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openSUSE 10.2 Alpha 4 Report

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openSUSE 10.2 alpha 4 was released and we at Tuxmachines gave it our usual once- (or twice-) over. This release brought some exciting new developments and introduced a few new or renewed bugs. Overall it's looking great for an alpha, but we still have some more to do on that long road to final.

The Installer

The first noticeable difference is the new splash screen has made it into the install boot kernel. This and other instances makes the transition from SUSE Linux to openSUSE pretty much complete. This release the installer seems to be windowed and sitting on an unattractive grayish-blue background at this time. Word has to expect a lovely background at some point.

The installer steps are pretty much the same and if you aren't careful, you just might miss the most significant change this release - or at least with the installer. Once one is passed the usual Validation Check Failure errors, the software selection screen is a bit more complete this release giving the user slightly more refined choices. But that's not it. In addition, JFS is back as a filesystem choice this release. But that's not it either. The biggest surprize this release is that all software from all CDs is installed before one reboots the system. It's hardly noticeable if you aren't watching as the speed in which this process completes is vastly improved as well. In fact, most components of the install seem to have gotten a vitamin boost this time. Summary, configuration, and verification screens all become focused and usable much faster than previously.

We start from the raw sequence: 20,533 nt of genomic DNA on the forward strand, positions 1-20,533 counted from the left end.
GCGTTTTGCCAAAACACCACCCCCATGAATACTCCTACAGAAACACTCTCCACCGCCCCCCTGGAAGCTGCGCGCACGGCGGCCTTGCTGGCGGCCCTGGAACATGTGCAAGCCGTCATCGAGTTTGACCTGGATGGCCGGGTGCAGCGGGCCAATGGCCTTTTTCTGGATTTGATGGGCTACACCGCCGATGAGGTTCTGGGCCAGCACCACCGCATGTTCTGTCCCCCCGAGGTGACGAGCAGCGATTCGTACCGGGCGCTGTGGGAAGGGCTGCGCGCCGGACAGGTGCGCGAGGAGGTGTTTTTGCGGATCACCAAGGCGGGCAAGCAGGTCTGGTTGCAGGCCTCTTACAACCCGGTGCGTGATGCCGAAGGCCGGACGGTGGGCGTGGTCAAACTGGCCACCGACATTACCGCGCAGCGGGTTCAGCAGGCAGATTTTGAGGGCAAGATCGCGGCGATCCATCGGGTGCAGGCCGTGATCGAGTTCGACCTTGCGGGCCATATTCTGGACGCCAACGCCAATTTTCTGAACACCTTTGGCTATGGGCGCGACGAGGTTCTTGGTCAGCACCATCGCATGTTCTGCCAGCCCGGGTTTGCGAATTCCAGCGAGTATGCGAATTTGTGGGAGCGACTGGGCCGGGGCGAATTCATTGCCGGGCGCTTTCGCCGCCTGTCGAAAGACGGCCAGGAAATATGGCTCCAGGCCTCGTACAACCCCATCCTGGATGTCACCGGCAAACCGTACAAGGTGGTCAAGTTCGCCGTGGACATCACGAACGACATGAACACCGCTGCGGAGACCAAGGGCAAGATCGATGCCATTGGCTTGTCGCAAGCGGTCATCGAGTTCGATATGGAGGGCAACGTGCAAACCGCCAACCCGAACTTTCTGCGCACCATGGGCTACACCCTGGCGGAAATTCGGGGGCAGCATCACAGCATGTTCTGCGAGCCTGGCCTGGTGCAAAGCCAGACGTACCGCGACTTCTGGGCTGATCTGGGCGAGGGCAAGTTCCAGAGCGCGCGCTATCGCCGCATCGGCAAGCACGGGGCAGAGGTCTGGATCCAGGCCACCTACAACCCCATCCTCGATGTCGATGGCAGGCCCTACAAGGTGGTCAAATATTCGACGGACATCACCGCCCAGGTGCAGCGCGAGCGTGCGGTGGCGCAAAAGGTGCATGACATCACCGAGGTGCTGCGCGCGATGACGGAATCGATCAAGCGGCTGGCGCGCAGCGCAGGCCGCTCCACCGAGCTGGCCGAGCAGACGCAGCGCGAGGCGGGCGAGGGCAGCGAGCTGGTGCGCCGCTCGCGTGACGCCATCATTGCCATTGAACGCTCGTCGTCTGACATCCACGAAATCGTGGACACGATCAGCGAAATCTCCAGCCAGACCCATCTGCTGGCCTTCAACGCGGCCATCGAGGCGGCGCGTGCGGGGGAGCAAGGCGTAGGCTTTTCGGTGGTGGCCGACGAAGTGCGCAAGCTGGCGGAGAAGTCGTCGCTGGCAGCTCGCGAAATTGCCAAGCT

Some difficulties found with the installer include the installer pauses to try and initialize catalogs as if it was going to install more software after that first reboot, xfce is offered in the software list but the installer can't find some or any of the needed components and kde-imaging was mia as well, and the Novell Customer Configuration step fails with an internal server error. Release notes download as designed.

I got to be honest though, I'm not sure I have identified the advantage of installing all the software before or after initial reboot. One still has the system configuration to complete after reboot and before the installed system/gui starts. If they can get all of the configuration to occur before reboot as well, they just might be onto something.

The System

More surprises await the user after logging in and starting their gui. Developers have enhanced both KDE and Gnome to bring the user a better experience - or a future better experience. Gnome has been updated to 2.16 although it looks pretty much the same as found last release. The signature SUSE Gnome menu system is ported to 2.16, but they are still working out the bugs. I found many entries didn't work and with some that did, the corresponding app/tool wouldn't open, including the More Applicatons and Control Center buttons. However, most of the Favorite Applications did open. The Install Software module opened, but it couldn't resolve dependencies. It resembles the Software Update app, for which an indicator resides in the System Tray, that suffered with the same bug. With the menu somewhat crippled and the panel being sparcly populated (with only the start button really) it was difficult to test Gnome much further this release.